Knowing The Professional Buyer’s Process Will Make You A Better Salesperson

There are plenty of ways that one can make sales and build relationships with potential buyers, but it comes down to understanding the process a buyer goes through and where the salesperson falls into that process. Here Shweiki Media Printing Company teams up with Karl Scheible from Sandler Training to present a must-watch webinar on understanding the professional buyer’s process.

Traditional Sales Process

Buyers see a lot of salespeople, and salespeople tend to look alike. Often the buyer can’t even tell them apart. If all of one’s competition was front of the buyer at once and asked about their reputation, expertise, testimonials, innovation, quality, they are all going to say they are great. They are all going to say they have the best price and value. What option does this leave the buyer other than to buy based purely on price? Salespeople tend to sound alike and are very “I-centered,” typically talking about themselves, their features and benefits, how good they are, what they can do for the buyer, etc.

Buyers have heard it all before, so they have to default to the “Buyer’s Process” designed to neutralize the traditional salesperson. This process is a defense mechanism evolved over time as various selling systems have evolved as well.

Buyers want to stay one step ahead because they know salespeople are being trained on the latest, greatest techniques. Meanwhile, buyers are doing the same thing. Professional buyers are trained. They make a commission and they know how to buy. The best way to win this game and make the sale is to understand their process…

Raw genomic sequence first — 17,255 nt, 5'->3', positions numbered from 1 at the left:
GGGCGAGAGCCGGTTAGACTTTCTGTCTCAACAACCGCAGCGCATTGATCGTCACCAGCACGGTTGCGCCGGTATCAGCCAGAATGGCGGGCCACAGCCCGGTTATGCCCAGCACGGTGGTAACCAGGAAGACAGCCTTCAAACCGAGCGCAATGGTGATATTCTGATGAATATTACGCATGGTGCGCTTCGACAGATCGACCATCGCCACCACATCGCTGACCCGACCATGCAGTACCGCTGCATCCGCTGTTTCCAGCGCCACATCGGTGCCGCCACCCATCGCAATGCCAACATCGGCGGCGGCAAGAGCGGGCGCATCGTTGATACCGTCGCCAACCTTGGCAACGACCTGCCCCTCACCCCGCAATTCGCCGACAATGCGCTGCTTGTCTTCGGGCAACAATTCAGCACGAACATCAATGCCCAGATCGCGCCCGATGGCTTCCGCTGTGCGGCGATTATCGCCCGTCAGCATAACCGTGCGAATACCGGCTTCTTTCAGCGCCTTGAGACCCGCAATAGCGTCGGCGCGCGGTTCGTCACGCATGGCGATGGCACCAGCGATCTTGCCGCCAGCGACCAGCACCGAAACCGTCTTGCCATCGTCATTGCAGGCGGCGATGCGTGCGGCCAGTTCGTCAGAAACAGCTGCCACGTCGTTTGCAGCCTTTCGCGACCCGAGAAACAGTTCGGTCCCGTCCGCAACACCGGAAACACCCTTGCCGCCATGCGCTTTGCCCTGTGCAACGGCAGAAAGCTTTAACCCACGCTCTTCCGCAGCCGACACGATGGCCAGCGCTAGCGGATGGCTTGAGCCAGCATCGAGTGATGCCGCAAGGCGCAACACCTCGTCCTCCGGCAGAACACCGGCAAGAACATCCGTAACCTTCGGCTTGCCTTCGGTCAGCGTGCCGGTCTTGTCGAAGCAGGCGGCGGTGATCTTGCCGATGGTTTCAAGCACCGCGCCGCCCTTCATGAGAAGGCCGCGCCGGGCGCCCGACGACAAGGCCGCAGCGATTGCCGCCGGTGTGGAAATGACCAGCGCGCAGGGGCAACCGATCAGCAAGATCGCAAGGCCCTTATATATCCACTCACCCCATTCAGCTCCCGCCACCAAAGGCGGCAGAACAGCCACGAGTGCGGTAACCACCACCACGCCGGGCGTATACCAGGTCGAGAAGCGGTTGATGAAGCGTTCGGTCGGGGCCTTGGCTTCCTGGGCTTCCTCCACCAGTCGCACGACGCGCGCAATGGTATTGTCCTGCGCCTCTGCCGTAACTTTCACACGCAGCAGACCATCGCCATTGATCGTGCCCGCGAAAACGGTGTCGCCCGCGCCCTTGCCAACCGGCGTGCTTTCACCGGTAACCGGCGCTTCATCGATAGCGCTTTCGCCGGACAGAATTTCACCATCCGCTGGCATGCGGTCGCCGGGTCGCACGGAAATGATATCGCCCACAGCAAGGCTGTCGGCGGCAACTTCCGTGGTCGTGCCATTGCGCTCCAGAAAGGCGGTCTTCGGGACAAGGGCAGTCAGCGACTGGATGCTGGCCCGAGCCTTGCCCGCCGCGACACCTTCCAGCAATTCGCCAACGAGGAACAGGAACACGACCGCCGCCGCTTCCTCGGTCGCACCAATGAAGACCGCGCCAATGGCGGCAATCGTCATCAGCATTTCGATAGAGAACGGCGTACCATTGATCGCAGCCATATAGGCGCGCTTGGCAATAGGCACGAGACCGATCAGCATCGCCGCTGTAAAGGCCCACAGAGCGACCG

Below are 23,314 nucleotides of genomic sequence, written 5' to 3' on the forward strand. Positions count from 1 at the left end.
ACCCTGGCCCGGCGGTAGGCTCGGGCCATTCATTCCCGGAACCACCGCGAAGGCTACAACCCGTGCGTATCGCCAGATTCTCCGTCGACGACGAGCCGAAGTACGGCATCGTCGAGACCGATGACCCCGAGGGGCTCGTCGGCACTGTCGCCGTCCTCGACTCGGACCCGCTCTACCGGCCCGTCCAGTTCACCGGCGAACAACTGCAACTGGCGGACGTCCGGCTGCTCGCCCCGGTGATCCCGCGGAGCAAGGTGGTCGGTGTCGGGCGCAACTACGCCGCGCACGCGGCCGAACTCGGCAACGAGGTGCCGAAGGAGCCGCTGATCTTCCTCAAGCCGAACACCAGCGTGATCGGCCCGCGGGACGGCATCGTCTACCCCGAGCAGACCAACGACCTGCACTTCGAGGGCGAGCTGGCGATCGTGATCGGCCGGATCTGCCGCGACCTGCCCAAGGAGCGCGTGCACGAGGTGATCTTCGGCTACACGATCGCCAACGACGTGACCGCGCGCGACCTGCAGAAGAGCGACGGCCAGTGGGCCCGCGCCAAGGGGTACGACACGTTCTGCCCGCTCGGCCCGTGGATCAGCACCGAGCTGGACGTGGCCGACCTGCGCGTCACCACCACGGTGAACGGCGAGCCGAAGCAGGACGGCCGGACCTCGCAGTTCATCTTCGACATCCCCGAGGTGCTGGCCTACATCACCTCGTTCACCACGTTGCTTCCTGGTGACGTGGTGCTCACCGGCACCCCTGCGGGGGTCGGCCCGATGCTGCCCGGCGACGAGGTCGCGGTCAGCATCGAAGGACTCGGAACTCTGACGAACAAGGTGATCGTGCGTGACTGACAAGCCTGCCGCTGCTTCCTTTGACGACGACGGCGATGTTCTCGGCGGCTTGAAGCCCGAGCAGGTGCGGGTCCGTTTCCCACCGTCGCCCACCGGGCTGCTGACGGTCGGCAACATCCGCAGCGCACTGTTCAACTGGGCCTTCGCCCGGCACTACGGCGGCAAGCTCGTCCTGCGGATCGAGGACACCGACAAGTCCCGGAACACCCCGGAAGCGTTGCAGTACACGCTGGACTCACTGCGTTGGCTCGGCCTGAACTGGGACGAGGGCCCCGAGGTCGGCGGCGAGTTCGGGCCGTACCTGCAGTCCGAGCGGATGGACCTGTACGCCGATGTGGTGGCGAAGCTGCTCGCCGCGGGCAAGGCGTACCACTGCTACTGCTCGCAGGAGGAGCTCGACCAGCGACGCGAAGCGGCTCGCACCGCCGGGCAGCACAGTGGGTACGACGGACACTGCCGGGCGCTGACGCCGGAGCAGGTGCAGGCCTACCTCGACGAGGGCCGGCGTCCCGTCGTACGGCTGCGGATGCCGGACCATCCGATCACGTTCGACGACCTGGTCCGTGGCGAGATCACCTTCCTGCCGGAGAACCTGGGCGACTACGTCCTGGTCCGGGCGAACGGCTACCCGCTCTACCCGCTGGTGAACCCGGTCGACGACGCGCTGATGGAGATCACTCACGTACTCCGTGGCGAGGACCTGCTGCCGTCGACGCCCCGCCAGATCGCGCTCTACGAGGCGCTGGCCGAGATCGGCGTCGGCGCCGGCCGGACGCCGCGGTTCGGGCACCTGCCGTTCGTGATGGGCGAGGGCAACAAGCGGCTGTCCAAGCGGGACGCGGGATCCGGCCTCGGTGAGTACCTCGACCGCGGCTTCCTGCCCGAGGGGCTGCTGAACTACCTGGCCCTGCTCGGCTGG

The Professional Buyer’s Process:

Mislead The Salesperson

Buyers will mislead a salesperson on their interest through exaggeration or downplay. (Example: “I’ve heard wonderful things about your company. I can’t wait to hear what you’ve got.”) They want you to talk and fall into the “I-centered” trap.

Gather Information

Buyers know salespeople want to talk about their product and services, and in return, they are getting unpaid consulting. Buyers want sales information because it’s valuable and they can shop pricing and expertise against another vendor. They are looking for free solutions to their problems. One simple “What can your company do for me?” and a salesperson can become a victim of unpaid consulting. This kills most salespeople because they give out their information and expertise and get nothing in return. They set themselves up to a point of disadvantage in future negotiations when it comes to closing a deal because they have no more leverage.

What should a salesperson want in exchange for information? Commitment to a clear next step or a firm “no” so they know they are not wasting time pursuing an opportunity that will never close.

Don’t Commit

Sophisticated buyers do not commit, but they do make it sound good. (Example: “You really know your stuff, you’ve given us a lot to consider, I need to take it back to my partner (or whomever) and we will give your company top consideration. We’ll evaluate it and touch base in a couple weeks.”) All the salesperson hears is “I like you, it looks good, you’ve done a good job, we don’t see how we couldn’t give your firm top consideration.”